One anomaly of the post-election euphoria is the California vote against gay marriage, an odd victory for the sand-swept Mormon Church amid the deep-blue sea of western voters. Mormons, who can’t seem to eliminate polygamy and systematic child abuse in the states they run, poured huge sums into the fight to screw up people’s lives who aren’t trying to tell them what to do.
Although it’s an annoying expression of mean-spiritedness that doesn’t fit with the joyously inclusionary times, marriage equality won’t be stopped, just postponed. But I’d be a little nervous if I were a religious fanatic just now.
We’ve been saddled with a vision of religion’s role in public life for decades now that has more in common with 20th-century totalitarianism than with the teachings of Jesus, whom the born-agains wouldn’t recognize if he were pissing in the next urinal. Enlightenment naiveté about human perfectability inspired Bush who thought he knew exactly what the big Guy was thinking at all times.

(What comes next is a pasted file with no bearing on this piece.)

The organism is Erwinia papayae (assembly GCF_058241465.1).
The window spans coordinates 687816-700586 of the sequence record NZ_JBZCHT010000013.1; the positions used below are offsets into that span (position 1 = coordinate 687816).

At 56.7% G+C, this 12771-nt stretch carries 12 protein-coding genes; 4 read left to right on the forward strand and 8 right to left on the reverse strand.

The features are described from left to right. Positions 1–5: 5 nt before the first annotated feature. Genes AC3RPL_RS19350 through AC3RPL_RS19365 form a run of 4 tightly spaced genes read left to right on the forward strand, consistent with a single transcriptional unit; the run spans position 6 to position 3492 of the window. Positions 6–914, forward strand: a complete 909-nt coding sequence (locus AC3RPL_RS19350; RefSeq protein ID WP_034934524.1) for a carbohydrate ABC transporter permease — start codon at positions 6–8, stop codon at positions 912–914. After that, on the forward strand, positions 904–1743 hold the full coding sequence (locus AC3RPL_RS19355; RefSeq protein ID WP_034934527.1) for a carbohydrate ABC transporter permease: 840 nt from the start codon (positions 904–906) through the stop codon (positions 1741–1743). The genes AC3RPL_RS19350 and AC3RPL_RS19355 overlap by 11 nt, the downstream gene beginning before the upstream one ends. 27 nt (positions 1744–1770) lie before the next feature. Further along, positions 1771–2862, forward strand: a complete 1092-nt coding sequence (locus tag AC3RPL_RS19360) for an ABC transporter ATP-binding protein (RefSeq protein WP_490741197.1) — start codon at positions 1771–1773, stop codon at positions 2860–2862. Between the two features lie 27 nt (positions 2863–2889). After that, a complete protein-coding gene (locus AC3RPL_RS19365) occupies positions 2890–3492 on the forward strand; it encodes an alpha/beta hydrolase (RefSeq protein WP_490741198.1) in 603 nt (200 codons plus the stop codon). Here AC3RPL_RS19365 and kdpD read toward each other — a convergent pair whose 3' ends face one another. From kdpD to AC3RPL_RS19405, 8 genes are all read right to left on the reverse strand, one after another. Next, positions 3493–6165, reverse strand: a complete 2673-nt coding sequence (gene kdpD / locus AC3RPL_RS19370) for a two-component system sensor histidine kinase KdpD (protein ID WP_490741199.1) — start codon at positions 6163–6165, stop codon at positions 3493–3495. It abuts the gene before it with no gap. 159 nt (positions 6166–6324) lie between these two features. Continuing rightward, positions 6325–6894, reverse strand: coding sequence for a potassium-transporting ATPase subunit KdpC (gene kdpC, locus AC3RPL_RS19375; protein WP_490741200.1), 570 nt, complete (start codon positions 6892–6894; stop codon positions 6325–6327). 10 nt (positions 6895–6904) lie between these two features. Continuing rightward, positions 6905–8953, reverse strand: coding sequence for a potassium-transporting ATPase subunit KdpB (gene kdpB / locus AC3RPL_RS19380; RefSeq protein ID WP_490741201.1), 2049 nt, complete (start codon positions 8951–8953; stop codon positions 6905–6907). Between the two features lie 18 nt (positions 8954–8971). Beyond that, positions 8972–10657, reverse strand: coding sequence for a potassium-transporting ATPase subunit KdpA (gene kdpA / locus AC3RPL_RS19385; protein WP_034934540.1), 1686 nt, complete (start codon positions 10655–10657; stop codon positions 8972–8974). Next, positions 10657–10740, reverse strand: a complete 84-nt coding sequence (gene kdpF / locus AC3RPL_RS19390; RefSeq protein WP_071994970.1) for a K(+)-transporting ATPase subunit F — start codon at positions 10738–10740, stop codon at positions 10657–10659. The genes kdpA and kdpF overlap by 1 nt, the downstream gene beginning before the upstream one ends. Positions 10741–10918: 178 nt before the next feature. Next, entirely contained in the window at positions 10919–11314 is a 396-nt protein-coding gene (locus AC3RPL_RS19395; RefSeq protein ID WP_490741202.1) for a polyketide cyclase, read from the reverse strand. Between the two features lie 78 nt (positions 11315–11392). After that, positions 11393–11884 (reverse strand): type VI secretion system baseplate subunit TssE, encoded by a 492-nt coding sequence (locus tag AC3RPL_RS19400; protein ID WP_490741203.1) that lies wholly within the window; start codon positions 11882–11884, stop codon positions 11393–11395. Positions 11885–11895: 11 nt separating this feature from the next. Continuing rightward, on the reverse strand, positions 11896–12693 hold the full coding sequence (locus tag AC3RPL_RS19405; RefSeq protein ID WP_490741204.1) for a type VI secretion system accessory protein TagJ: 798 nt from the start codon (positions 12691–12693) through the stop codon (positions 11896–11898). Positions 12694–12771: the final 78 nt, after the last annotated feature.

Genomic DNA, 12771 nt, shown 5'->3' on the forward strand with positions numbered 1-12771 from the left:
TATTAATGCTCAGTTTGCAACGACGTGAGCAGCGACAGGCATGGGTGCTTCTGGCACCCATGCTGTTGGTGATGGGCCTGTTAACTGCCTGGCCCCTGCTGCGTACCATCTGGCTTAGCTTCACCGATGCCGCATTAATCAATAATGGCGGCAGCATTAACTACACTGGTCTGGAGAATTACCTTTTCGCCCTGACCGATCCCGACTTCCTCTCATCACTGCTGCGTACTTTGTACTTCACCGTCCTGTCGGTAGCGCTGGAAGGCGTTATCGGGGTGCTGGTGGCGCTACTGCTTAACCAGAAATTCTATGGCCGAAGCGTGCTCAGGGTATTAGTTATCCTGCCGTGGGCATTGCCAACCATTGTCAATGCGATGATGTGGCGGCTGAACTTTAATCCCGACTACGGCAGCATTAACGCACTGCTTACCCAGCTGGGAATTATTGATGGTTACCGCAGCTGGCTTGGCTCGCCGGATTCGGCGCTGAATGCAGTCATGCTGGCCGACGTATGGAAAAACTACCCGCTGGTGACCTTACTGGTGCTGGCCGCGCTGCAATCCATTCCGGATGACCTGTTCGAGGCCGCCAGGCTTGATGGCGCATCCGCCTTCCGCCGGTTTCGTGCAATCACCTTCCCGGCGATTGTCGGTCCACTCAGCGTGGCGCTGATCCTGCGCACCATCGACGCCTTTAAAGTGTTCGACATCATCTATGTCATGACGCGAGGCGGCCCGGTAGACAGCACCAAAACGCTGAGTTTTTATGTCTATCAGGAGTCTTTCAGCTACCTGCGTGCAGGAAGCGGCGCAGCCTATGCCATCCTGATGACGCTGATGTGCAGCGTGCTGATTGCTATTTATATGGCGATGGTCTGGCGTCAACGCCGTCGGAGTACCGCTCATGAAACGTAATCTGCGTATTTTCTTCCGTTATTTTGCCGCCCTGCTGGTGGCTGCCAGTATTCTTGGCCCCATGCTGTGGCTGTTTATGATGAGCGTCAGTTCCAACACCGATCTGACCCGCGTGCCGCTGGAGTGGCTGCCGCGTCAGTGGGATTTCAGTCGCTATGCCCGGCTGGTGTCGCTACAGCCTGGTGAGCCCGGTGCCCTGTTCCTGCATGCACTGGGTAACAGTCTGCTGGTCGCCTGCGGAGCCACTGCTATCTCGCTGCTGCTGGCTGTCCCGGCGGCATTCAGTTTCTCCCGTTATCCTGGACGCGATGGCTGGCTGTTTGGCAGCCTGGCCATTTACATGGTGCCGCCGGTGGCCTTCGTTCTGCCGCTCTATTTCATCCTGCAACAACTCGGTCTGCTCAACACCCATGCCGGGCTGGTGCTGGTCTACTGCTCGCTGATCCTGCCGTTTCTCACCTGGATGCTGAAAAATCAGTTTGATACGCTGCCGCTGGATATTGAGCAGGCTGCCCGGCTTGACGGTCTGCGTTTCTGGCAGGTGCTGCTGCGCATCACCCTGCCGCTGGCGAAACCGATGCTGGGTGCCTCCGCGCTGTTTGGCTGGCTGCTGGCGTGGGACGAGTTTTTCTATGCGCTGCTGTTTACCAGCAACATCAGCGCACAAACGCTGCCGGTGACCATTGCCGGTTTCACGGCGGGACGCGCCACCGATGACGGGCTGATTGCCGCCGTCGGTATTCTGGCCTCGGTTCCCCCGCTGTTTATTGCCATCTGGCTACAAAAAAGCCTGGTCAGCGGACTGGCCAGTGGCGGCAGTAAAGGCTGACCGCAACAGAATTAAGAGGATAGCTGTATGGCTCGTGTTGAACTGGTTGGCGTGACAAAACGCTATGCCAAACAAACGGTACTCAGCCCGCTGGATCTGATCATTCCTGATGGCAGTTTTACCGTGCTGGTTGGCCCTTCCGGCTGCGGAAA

Barack Obama is known to follow the thinking of Reinhold Niebuhr, the Protestant theologian who warned against passivity in the face of evil and at the same time cautioned people against deputizing themselves as saints. Andrew Bacevich has some prudent words in today’s Boston Globe about the failures of evangelism as foreign policy, and we may well be in for some interesting national discussions about where all the self-righteous Bible-thumping has taken us in 30 years and especially the last eight.
I think the light may soon be shown on that old biped hobbyhorse, Hypocrisy, especially as manifest in the projection of our own worst tendencies onto the hated enemy. Just as the Mormons should focus on some home-town clean-up, our (emphasis on our) nation may be in for some soul-searching about how religion-driven delusions blinded the country to its own crimes, just as much as any Iranian mullah or mad bomber from Sri Lanka.